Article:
The present research investigated whether 13.5-month-old infants would attribute to an actor a disposition to perform a recurring action, and would then use this information to predict which of two new objects - one that could be used to perform the action and one that could not - the actor would grasp next. During familiarization, the infants watched an actor slide various objects forward and backward on an apparatus floor. During test, the infants saw two new identical objects placed side by side: one stood inside a short frame that left little room for sliding; the other stood inside a longer frame that left ample room for sliding. The infants who saw the actor grasp the object inside the short frame looked reliably longer than those who saw the actor grasp the object inside the long frame. This and control results from a lifting condition provide evidence that by 13.5 months, infants can attribute to an actor a disposition to perform a particular action.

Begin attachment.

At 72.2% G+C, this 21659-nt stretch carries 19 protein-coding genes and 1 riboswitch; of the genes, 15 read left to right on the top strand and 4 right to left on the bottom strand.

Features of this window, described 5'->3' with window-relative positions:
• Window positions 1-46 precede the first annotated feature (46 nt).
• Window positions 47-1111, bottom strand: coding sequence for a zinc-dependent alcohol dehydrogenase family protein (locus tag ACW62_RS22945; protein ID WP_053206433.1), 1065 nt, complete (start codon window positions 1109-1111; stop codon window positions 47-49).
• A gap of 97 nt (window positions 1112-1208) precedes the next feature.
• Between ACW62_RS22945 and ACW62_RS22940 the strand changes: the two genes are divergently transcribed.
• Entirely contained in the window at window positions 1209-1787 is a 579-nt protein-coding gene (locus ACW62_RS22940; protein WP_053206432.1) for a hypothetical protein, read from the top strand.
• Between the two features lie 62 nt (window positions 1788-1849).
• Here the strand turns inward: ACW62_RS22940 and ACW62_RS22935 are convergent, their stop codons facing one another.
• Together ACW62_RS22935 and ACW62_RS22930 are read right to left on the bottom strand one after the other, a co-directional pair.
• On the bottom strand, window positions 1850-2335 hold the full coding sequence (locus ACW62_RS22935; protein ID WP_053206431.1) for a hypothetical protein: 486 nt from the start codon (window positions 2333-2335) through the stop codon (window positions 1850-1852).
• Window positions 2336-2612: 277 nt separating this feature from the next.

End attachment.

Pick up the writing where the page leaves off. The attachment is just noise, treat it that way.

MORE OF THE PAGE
Bibliographical noteFunding Information:
This research was supported by grants from NICHD to Renée Baillargeon (HD 21104) and Cynthia Fisher (HD 44458). We thank Gergely Csibra and György Gergely for helpful comments; the staff of the University of Illinois Infant Cognition Laboratory for their help with the data collection; and the parents and infants who kindly participated in the research.
All Science Journal Classification (ASJC) codes
- Experimental and Cognitive Psychology
- Language and Linguistics
- Developmental and Educational Psychology
- Linguistics and Language
- Cognitive Neuroscience